To evaluate whether periodontal disease is related with incident diabetes across the body mass index (BMI) spectrum, and to test the hypothesis that BMI modifies the periodontal risk for incident diabetes. The study enrolled 5569 diabetes-free Atherosclerosis Risk in Communities study participants from Visit 4 and tracked them till 2018. Periodontal disease state was determined using the periodontal profile class (PPC)-Stages, and incident diabetes was determined using participant reports of physician diagnosis. For each PPC-Stage, it calculated the hazard ratios (HR) for diabetes using a competing risk model. It looked at the multiplicative effects of periodontal disease and BMI on diabetes risk. 1348 incident diabetes cases and 1529 fatalities occurred over a median of 19.4 years of follow-up. Participants with PPC “Severe Periodontal Disease” or “Severe Tooth Loss” and lower BMI had an increased risk of diabetes after adjusting for demographic, smoking, education, and biological variables and accounting for death as a competing risk, with HRs of 1.76 and 2.11, respectively, when compared to the “Health/Incidental Disease” stage. PPC-Stages and BMI had a significant relationship. When BMI was more than 31 kg/m2, there were no significant correlations between PPC-Stages and incident diabetes.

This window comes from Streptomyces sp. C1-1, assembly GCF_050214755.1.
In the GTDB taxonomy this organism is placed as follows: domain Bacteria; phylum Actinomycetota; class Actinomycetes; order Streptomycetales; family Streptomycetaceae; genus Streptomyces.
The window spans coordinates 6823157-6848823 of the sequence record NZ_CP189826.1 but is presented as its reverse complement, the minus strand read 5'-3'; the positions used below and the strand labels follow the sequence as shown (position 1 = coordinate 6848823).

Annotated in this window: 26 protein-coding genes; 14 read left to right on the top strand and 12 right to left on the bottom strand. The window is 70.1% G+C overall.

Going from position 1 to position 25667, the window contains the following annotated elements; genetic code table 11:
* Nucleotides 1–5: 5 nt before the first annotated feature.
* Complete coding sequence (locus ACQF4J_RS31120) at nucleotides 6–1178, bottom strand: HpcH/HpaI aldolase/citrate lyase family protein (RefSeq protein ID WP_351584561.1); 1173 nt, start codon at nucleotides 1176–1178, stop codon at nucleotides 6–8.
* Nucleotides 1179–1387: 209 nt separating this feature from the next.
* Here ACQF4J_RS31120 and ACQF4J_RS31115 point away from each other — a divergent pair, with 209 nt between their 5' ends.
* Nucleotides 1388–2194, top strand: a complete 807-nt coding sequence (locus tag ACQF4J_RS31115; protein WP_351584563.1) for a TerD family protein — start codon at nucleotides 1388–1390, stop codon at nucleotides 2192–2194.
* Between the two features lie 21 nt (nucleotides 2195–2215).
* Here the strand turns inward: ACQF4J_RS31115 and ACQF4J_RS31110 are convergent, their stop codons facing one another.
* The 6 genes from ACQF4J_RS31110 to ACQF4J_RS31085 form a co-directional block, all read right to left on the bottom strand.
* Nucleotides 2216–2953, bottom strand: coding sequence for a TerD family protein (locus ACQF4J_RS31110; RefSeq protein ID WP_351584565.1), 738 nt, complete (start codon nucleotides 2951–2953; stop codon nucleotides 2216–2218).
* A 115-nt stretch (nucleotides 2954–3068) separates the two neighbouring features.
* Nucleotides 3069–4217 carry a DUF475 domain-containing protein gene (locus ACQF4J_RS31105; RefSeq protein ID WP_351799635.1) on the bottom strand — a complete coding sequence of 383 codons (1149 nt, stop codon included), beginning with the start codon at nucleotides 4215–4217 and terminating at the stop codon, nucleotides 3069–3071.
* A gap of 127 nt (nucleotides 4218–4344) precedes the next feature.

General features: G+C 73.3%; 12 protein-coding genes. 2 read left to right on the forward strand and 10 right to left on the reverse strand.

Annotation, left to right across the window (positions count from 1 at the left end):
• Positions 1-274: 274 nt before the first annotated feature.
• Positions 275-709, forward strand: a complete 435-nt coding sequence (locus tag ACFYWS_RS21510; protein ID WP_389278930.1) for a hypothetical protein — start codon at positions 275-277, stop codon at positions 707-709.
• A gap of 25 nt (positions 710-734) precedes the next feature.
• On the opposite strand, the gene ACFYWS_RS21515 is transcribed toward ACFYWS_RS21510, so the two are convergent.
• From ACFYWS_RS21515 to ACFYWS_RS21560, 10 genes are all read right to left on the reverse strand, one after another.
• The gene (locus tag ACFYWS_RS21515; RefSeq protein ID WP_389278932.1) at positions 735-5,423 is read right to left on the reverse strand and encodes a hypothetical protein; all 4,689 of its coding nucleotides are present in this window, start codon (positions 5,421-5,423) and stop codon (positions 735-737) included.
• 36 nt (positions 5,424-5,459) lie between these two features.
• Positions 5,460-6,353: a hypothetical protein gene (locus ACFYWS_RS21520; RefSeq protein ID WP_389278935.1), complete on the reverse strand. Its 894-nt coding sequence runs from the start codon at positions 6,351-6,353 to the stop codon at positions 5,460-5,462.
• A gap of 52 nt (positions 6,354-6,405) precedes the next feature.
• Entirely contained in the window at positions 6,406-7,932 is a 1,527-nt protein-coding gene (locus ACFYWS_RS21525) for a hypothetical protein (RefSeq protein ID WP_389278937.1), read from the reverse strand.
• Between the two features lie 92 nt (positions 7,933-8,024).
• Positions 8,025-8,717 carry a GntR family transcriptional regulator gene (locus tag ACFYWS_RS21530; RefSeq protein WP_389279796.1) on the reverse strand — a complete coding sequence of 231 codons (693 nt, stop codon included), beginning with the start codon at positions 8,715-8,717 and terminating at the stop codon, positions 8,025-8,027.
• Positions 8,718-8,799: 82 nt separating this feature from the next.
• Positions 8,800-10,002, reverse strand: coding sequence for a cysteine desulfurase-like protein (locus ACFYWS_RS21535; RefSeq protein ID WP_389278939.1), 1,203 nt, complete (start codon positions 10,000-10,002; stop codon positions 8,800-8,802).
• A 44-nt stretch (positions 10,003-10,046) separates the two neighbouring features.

Periodontal disease was linked to incident diabetes, particularly among nonobese individuals. Periodontal disease is related with incident diabetes, although the connection may be reduced for patients with higher BMI levels, according to dentists.
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